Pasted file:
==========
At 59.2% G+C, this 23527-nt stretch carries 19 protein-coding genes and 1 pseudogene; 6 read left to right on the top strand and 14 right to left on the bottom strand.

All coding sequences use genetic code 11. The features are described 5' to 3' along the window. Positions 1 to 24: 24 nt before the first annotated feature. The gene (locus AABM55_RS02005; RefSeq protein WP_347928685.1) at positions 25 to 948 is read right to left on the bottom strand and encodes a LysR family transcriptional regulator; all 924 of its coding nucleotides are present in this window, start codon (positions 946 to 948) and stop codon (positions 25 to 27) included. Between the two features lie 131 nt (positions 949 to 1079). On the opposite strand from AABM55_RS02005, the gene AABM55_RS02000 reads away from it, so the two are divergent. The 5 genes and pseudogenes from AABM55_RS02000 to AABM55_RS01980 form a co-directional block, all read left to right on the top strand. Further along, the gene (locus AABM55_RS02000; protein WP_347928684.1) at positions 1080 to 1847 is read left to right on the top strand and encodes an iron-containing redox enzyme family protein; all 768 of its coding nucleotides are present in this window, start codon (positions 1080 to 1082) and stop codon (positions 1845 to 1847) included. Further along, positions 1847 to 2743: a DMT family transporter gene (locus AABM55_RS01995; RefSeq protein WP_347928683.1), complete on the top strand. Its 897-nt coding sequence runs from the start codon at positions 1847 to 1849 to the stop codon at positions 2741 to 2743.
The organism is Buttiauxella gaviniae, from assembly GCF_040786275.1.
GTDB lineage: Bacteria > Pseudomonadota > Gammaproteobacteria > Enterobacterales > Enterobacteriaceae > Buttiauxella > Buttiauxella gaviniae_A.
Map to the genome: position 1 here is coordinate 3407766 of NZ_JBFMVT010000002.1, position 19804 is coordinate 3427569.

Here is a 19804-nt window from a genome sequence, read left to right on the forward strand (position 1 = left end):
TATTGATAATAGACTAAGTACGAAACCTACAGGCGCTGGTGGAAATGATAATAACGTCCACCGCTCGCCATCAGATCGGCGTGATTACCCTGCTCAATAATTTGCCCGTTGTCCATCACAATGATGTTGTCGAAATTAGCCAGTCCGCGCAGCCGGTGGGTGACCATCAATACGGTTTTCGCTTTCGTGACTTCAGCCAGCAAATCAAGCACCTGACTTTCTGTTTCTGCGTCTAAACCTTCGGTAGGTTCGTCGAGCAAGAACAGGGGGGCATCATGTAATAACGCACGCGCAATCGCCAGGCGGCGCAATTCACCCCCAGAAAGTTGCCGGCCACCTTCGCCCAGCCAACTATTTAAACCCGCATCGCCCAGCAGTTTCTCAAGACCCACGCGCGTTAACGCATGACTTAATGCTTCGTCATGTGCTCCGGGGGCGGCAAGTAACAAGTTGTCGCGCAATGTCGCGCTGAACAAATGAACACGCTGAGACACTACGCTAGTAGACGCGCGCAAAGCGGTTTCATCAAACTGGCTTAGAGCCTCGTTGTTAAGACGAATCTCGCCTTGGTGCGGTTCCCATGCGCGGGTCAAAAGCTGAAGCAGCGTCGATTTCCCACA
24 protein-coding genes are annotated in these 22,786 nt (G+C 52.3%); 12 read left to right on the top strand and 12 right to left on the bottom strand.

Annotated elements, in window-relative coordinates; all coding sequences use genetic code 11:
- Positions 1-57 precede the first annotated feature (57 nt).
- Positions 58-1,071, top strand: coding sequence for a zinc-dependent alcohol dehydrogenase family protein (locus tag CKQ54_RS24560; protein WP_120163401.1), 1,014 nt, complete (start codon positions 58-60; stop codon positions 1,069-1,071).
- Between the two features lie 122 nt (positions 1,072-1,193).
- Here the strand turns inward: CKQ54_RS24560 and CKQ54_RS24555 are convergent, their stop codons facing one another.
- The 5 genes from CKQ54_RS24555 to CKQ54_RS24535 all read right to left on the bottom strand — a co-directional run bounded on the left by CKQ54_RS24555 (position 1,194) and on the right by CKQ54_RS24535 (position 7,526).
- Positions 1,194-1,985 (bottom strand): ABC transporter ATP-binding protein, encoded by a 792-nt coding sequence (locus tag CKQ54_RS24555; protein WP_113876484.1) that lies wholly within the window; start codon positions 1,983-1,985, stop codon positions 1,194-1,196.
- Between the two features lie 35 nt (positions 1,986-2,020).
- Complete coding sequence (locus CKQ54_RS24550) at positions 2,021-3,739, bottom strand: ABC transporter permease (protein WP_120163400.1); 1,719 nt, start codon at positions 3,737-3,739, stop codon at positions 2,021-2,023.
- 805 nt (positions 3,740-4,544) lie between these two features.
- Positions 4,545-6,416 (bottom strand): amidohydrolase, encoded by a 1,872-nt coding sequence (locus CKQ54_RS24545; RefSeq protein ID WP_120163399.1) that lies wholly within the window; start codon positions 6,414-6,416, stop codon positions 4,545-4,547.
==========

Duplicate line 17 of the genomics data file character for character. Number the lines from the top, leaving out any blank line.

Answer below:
- Complete coding sequence (locus CKQ54_RS24550) at positions 2,021-3,739, bottom strand: ABC transporter permease (protein WP_120163400.1); 1,719 nt, start codon at positions 3,737-3,739, stop codon at positions 2,021-2,023.